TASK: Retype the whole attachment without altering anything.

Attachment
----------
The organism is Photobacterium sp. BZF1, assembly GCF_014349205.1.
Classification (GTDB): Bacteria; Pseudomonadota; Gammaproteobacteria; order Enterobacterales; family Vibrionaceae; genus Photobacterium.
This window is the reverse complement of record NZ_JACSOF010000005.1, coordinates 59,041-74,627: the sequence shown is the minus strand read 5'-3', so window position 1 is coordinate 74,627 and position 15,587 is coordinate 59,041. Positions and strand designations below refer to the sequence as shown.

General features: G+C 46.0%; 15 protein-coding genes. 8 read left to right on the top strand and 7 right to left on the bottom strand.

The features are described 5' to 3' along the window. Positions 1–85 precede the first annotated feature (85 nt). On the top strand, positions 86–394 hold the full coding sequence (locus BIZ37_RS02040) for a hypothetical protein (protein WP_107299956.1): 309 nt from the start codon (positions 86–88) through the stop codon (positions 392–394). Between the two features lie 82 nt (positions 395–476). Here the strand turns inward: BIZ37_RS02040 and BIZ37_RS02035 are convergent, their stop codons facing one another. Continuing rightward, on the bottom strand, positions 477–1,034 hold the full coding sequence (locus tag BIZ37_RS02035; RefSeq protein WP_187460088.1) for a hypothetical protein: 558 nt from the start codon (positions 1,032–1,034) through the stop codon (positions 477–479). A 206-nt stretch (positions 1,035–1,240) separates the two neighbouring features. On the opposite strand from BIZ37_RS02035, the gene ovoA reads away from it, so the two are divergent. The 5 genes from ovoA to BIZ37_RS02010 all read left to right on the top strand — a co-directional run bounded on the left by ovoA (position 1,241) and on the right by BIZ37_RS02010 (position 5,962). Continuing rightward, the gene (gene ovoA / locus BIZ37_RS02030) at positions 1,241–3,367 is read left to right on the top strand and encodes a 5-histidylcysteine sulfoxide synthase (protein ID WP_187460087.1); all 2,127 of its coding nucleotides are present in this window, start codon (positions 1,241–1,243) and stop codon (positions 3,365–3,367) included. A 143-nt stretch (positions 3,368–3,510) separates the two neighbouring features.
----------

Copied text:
The organism is Photobacterium sp. BZF1, assembly GCF_014349205.1.
Classification (GTDB): Bacteria; Pseudomonadota; Gammaproteobacteria; order Enterobacterales; family Vibrionaceae; genus Photobacterium.
This window is the reverse complement of record NZ_JACSOF010000005.1, coordinates 59,041-74,627: the sequence shown is the minus strand read 5'-3', so window position 1 is coordinate 74,627 and position 15,587 is coordinate 59,041. Positions and strand designations below refer to the sequence as shown.

General features: G+C 46.0%; 15 protein-coding genes. 8 read left to right on the top strand and 7 right to left on the bottom strand.

The features are described 5' to 3' along the window. Positions 1–85 precede the first annotated feature (85 nt). On the top strand, positions 86–394 hold the full coding sequence (locus BIZ37_RS02040) for a hypothetical protein (protein WP_107299956.1): 309 nt from the start codon (positions 86–88) through the stop codon (positions 392–394). Between the two features lie 82 nt (positions 395–476). Here the strand turns inward: BIZ37_RS02040 and BIZ37_RS02035 are convergent, their stop codons facing one another. Continuing rightward, on the bottom strand, positions 477–1,034 hold the full coding sequence (locus tag BIZ37_RS02035; RefSeq protein WP_187460088.1) for a hypothetical protein: 558 nt from the start codon (positions 1,032–1,034) through the stop codon (positions 477–479). A 206-nt stretch (positions 1,035–1,240) separates the two neighbouring features. On the opposite strand from BIZ37_RS02035, the gene ovoA reads away from it, so the two are divergent. The 5 genes from ovoA to BIZ37_RS02010 all read left to right on the top strand — a co-directional run bounded on the left by ovoA (position 1,241) and on the right by BIZ37_RS02010 (position 5,962). Continuing rightward, the gene (gene ovoA / locus BIZ37_RS02030) at positions 1,241–3,367 is read left to right on the top strand and encodes a 5-histidylcysteine sulfoxide synthase (protein ID WP_187460087.1); all 2,127 of its coding nucleotides are present in this window, start codon (positions 1,241–1,243) and stop codon (positions 3,365–3,367) included. A 143-nt stretch (positions 3,368–3,510) separates the two neighbouring features.